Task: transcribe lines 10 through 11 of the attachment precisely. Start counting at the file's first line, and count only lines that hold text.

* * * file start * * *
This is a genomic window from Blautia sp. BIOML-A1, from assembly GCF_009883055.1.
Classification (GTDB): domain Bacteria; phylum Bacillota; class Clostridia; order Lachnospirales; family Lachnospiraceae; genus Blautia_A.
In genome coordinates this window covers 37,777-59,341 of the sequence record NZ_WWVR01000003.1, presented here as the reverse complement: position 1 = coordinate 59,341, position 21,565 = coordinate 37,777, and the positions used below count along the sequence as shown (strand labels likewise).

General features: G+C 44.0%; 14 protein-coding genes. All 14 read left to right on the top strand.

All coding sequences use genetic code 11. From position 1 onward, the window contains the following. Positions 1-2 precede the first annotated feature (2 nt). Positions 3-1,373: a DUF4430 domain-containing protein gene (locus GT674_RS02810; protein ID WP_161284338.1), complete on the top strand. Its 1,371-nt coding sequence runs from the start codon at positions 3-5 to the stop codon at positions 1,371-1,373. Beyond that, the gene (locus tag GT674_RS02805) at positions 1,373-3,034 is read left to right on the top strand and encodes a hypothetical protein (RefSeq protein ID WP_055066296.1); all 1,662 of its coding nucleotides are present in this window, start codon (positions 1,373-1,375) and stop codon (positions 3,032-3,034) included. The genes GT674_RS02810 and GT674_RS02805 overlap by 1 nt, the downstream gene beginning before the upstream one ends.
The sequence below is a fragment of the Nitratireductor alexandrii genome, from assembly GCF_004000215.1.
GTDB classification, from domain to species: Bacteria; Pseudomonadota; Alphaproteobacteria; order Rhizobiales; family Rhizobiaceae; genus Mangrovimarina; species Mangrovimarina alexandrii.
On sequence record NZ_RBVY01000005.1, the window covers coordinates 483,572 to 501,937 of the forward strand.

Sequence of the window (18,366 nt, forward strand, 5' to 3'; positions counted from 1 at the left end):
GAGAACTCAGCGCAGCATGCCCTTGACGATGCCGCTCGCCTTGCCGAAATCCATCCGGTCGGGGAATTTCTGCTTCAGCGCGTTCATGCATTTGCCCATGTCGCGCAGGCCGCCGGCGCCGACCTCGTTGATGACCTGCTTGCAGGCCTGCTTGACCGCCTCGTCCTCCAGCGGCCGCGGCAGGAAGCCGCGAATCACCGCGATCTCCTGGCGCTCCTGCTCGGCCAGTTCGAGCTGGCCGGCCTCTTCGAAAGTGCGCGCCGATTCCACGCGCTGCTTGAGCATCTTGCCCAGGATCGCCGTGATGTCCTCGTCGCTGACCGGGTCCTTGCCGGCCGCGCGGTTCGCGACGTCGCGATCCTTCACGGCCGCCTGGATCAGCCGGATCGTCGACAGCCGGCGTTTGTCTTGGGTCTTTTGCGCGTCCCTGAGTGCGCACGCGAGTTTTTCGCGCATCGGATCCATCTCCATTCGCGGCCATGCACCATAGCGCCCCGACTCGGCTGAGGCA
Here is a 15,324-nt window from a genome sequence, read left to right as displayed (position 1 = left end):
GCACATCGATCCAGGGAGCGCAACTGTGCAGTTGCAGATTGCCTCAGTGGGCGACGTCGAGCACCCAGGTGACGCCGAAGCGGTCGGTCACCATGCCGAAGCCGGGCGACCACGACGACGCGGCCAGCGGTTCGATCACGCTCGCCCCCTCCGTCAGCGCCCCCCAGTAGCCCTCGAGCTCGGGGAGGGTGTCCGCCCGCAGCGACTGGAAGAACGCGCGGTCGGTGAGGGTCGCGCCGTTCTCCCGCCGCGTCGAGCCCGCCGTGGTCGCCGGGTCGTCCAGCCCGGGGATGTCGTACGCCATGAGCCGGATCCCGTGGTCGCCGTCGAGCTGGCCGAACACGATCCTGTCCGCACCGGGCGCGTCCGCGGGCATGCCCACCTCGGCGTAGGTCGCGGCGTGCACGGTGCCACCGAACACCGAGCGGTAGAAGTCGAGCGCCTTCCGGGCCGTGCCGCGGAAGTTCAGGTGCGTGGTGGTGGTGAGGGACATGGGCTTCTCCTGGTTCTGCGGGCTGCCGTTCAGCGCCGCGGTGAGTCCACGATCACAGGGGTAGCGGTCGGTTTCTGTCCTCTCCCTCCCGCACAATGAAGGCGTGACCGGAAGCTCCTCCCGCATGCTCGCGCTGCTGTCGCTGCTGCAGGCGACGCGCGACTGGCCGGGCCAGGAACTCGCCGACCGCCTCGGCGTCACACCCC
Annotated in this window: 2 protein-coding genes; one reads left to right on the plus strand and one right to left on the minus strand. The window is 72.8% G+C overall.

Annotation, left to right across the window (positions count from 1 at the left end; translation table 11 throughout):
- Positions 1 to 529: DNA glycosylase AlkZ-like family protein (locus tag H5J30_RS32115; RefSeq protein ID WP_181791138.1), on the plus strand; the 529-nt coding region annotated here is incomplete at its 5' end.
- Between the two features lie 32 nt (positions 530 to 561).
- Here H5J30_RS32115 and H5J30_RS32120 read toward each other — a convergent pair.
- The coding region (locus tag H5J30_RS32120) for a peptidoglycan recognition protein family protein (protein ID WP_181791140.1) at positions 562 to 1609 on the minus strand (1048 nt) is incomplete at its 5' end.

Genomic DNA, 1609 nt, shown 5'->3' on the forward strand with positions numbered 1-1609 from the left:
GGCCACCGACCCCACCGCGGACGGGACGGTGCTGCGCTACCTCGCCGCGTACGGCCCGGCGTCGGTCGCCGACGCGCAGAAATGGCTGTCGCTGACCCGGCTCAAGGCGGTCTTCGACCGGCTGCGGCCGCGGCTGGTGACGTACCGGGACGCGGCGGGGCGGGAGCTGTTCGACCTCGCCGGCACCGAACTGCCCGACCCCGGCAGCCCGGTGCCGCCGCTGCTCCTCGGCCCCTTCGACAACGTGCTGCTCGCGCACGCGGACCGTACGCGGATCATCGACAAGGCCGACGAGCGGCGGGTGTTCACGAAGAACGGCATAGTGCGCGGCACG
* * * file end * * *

GAGAACTCAGCGCAGCATGCCCTTGACGATGCCGCTCGCCTTGCCGAAATCCATCCGGTCGGGGAATTTCTGCTTCAGCGCGTTCATGCATTTGCCCATGTCGCGCAGGCCGCCGGCGCCGACCTCGTTGATGACCTGCTTGCAGGCCTGCTTGACCGCCTCGTCCTCCAGCGGCCGCGGCAGGAAGCCGCGAATCACCGCGATCTCCTGGCGCTCCTGCTCGGCCAGTTCGAGCTGGCCGGCCTCTTCGAAAGTGCGCGCCGATTCCACGCGCTGCTTGAGCATCTTGCCCAGGATCGCCGTGATGTCCTCGTCGCTGACCGGGTCCTTGCCGGCCGCGCGGTTCGCGACGTCGCGATCCTTCACGGCCGCCTGGATCAGCCGGATCGTCGACAGCCGGCGTTTGTCTTGGGTCTTTTGCGCGTCCCTGAGTGCGCACGCGAGTTTTTCGCGCATCGGATCCATCTCCATTCGCGGCCATGCACCATAGCGCCCCGACTCGGCTGAGGCA
Here is a 15,324-nt window from a genome sequence, read left to right as displayed (position 1 = left end):